North Stradbroke Island Visitor Research Program22 February 2018

Point Lookout, North Stradbroke Island (Credit: Redland City Council)

Tourism is a crucial economic activity for the future growth and sustainability of North Stradbroke Island (NSI).

Researchers from The University of Queensland Business School have commenced a research program to help the Queensland Government and the island community to plan and promote tourism and events on the island.

Five UQ Business School tourism academics have received funding from the Queensland Government to collect data as part of the North Stradbroke Island (Minjerribah) Visitor Research Program.

The program is part of the Queensland Government’s North Stradbroke Island Economic Transition Strategy (NSI ETS) aimed to diversify the island’s economy by expanding tourism, education and business opportunities.

Associate Professor Pierre Benckendorff, who is coordinating the project in partnership with the Department of Innovation, Tourism Industry Development and the Commonwealth Games (DITID), explained that the research team’s significant connection to the island drew them to the project.

“Several of our team have a personal connection to NSI and would like to see the island—which we believe is one of Australia’s best kept secrets—reach its potential as a sustainable tourism destination.”

“The island is part of the first successful native title claim in South East Queensland and there are many opportunities for the local Quandamooka people to share their cultural values and country with visitors.

“This project is an opportunity for us to make an impact locally by working with the Queensland Government to help inform policy and planning for tourism on the island,” he said.

Tourism Industry Development Minister Kate Jones said tourism was vital to North Stradbroke Island’s future as it transitions from a history of sand mining.

“By working with experts at the UQ Business School we will get the data needed to build the North Stradbroke Island tourism industry,” Minister Jones said.

“To drive tourism growth and job creation on this beautiful island we need to deliver exceptional visitor experiences and that means we need to connect with visitors and hear what they’re saying.

“Information gathering plays a crucial role in understanding a visitor’s intention to travel, where and when they prefer to stay, play, eat and spend while on the island.”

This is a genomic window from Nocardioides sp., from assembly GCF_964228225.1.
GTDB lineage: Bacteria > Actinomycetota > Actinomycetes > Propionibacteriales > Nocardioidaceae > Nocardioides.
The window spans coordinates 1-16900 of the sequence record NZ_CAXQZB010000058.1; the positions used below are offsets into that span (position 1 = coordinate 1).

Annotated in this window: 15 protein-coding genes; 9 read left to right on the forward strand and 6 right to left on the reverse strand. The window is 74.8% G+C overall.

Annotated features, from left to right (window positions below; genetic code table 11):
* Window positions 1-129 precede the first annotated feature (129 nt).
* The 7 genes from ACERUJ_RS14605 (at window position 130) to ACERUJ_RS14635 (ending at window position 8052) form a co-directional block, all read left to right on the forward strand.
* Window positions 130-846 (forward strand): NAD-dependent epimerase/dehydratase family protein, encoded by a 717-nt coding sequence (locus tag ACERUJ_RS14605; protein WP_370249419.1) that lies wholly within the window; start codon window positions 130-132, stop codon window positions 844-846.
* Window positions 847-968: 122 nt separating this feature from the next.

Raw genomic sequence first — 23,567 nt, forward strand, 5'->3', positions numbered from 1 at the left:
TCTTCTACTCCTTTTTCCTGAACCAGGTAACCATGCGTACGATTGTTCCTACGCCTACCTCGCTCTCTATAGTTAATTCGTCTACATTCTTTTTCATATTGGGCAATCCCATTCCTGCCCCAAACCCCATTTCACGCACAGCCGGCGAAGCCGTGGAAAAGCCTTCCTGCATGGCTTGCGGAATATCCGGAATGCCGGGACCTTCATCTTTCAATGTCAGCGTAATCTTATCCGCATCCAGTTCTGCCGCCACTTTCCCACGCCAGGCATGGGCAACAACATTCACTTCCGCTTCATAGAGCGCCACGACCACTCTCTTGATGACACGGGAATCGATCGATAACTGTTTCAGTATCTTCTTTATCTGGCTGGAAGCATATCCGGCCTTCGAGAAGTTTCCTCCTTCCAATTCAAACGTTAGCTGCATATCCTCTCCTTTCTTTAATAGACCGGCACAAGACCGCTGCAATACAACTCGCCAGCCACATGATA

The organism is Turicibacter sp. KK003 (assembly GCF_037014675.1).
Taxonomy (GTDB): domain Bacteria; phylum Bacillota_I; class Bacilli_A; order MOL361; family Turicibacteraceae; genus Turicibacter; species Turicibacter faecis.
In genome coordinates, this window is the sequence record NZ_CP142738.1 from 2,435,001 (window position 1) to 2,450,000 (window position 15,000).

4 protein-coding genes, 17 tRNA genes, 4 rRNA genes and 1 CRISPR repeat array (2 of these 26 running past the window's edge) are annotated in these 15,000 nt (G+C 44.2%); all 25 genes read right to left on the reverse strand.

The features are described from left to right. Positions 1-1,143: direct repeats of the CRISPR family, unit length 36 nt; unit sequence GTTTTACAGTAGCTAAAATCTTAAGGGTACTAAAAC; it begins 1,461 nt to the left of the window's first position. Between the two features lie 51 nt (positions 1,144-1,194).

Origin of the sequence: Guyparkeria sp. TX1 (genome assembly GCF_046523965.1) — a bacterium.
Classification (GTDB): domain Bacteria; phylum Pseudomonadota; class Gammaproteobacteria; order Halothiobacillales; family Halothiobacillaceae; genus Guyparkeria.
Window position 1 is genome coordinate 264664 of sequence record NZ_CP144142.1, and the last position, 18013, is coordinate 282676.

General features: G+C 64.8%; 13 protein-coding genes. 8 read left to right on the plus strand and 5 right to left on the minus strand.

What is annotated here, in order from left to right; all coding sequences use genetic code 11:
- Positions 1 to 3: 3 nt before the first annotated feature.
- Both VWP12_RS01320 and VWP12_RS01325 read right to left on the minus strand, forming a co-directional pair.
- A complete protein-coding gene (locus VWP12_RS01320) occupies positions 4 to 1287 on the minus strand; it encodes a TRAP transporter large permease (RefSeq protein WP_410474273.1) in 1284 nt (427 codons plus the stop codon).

UQ Business School’s Tourism Discipline is a world leader in tourism research, with more than 25 years of experience in tourism education and research, and the only United Nations World Tourism Organisation (UNWTO) accredited degree in Australia.

The University of Queensland already has a strong presence on the island with the Moreton Bay Research Station.

Local residents have been employed to assist with the project, which includes collecting data from a variety of sources based around topics including market awareness, travel intentions, and transport and activity preferences.

“This will help us develop a better understanding of the local tourism industry while the important findings it presents, such as longitudinal data, are expected to inform future policy and planning that will help inform the future direction of tourism on the island.

“The data will also support the local tourism industry and Traditional Owner’s long-term planning and marketing efforts,” says Associate Professor Benckendorff.

The tourism research project began in 2017 and will continue to 2021.

 “The project provides a fantastic partnership with DITID and is just the latest in a number of projects delivered by researchers at UQ’s Business School,” said Professor Benckendorff.


Tourist enjoying sunset on NSI

Tourists enjoying the sunset at Amity Point, North Stradbroke Island. (Credit: Redland City Council)